US ready to impose sanctions on people delaying Congo vote

The United States said Tuesday it is ready to impose sanctions on anyone in Congo who stands in the way of presidential elections to be held by the end of the year, which would lead to the country's first democratic transition of power.

Congo law bars President Joseph Kabila seeking another term but allows him to remain in power until another election can be held. The vote was once scheduled for November 2016, but it was delayed until no later than Dec. 31 this year under an agreement reached last New Year's Eve.

The head of Congo's electoral commission announced Friday that it would not be possible to organize a presidential ballot by Dec. 31, drawing sharp criticism Tuesday from members of the U.N. Security Council who insisted the election take place on time.

U.S. Deputy Ambassador Michele Sison went a step further, demanding that Congo's electoral commission immediately specify a date for the presidential election. She declared that "election delays cannot continue" and vowed U.S. action if voting doesn't take place on time.

The United States has already imposed sanctions on those who "delay and obstruct" implementation of the New Year's Eve agreement, Sison said, and the Trump administration is "ready to take additional action to sanction those who stand in the way" of the presidential election.

"The international community must step up and apply more pressure," not only on Kabila but on the National Independent Electoral Commission, to ensure that voting occurs by Dec. 31, she said.

Sison said the Security Council should also consider targeted sanctions on those people responsible for undermining peace and security in the Democratic Republic of Congo, or DRC, the country's official name.

"Thus far, stakeholders have felt few consequences for perpetuating instability," she said.

U.N. peacekeeping chief Jean-Pierre Lacroix said implementation of the election agreement remains slow and inadequate, and he warned that "unless political actors demonstrate good faith and political will, the DRC is set to enter another potentially precarious period."

Lacroix said that during closed Security Council consultations following an open meeting, all 15 council members agreed that "implementation in full and in good faith of the Dec. 31 agreement is absolutely vital for the future of the DRC."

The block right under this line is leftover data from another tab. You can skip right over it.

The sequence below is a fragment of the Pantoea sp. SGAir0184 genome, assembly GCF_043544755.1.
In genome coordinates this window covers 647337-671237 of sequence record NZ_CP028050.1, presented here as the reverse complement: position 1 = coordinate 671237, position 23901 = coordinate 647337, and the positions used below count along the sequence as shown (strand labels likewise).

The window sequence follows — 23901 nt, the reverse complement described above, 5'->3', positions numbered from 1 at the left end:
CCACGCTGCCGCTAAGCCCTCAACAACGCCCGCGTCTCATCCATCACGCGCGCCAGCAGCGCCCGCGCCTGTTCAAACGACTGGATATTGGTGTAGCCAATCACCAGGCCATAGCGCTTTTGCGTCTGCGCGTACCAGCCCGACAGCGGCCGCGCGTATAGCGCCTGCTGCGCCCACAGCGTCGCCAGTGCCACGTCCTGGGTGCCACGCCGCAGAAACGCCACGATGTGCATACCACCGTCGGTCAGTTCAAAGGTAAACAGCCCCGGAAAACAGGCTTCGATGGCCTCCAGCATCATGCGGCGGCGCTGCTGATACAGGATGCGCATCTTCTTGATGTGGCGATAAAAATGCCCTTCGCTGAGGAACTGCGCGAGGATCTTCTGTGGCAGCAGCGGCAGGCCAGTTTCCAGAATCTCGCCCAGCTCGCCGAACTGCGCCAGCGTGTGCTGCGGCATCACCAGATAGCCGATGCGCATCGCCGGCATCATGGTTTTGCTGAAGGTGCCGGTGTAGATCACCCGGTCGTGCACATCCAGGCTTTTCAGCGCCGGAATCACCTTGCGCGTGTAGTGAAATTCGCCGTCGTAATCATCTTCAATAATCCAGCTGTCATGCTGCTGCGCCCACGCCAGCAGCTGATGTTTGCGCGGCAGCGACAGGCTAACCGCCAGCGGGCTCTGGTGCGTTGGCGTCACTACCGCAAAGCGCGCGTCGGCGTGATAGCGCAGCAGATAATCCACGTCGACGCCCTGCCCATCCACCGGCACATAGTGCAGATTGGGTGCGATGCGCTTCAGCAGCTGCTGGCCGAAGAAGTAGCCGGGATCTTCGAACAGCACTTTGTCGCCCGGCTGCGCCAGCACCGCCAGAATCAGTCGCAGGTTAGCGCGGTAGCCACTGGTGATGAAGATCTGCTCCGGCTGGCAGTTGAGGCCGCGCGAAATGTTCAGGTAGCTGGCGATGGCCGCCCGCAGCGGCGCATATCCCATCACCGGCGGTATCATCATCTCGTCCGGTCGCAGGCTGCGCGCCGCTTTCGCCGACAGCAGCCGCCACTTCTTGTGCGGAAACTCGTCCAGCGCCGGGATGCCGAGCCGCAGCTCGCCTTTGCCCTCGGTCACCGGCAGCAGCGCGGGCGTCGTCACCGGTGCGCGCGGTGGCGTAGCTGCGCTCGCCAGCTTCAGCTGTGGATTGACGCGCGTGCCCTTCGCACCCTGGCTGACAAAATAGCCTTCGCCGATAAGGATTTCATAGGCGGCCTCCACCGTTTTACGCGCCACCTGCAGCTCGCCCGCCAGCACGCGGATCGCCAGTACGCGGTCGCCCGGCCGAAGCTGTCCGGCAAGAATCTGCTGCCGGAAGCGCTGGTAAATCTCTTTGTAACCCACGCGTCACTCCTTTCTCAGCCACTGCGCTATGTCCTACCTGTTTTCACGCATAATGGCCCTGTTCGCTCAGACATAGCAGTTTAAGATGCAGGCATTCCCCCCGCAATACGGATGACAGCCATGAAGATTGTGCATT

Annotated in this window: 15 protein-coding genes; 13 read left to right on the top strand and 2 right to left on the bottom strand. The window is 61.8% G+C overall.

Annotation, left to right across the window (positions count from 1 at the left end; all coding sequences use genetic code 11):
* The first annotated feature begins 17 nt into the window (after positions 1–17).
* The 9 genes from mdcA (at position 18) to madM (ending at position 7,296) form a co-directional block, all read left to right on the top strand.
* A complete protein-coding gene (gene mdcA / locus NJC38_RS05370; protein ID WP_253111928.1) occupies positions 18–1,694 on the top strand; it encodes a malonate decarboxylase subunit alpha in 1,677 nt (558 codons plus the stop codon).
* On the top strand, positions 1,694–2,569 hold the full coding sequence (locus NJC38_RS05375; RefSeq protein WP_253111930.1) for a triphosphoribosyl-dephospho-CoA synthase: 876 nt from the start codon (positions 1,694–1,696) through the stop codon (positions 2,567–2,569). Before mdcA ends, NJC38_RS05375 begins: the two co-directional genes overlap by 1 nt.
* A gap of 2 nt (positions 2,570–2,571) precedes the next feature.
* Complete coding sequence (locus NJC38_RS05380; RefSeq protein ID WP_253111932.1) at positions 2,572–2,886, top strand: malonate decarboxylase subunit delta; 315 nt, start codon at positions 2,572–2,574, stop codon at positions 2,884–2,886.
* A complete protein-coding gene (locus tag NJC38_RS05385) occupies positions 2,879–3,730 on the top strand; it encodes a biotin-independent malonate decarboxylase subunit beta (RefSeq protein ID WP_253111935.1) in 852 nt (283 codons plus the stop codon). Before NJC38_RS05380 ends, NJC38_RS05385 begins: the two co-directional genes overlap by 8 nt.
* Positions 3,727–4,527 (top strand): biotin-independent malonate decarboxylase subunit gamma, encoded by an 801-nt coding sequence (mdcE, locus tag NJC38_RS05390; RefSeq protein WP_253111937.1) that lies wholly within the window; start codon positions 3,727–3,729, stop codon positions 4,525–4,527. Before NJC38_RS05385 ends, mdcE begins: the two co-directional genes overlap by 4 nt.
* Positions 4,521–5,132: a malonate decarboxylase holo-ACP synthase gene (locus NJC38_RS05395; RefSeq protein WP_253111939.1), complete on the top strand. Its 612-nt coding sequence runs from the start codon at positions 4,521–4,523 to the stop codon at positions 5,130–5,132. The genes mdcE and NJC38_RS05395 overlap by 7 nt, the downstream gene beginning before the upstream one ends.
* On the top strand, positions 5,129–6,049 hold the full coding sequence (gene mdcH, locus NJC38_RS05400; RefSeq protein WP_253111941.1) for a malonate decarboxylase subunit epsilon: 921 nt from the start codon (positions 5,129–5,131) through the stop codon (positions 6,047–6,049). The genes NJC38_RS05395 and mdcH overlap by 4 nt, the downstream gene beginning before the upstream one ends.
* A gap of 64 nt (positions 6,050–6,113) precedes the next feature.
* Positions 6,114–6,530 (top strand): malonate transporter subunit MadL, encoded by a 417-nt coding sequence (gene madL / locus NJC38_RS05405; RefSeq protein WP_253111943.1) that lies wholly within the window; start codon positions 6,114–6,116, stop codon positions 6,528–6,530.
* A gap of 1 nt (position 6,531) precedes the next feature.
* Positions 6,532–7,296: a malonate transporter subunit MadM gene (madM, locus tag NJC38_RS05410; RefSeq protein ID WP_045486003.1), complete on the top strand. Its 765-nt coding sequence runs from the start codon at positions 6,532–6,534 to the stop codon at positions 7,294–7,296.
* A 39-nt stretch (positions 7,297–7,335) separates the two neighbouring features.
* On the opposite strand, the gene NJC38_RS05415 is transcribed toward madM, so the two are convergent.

He expressed serious concern over recent attacks and instability in eastern Congo as well as violence in the Kasai provinces in the west that "has reached very disturbing levels with killings, daily reports of human rights violations and abuses and discovery of mass graves."

Lacroix said the U.N. peacekeeping mission has established a small and mobile presence in various locations in the Kasais to help protect civilians and in those spots "we've been able to bring back a measure of stability."

But, he added, "the current political impasse, the rising insecurity and the worsening human rights and humanitarian situation in the DRC require a concerted response from regional and international partners" aimed at bringing a successful transition and the holding of free elections.

Congo's U.N. ambassador, Ignace Gata Mavita, responded to concerns about the election by saying that while 33 million of the 45 million expected voters have been registered in 24 provinces, registration has not yet begun in two provinces — Kasai and Kasai Central — as a result of the violence.

The government "cannot envision the conduct of such a critical election of the president while excluding Kasai Central and Kasai Province which represent more than 10 percent of the electors," he said. Registration in those two provinces is scheduled to begin July 20, he said.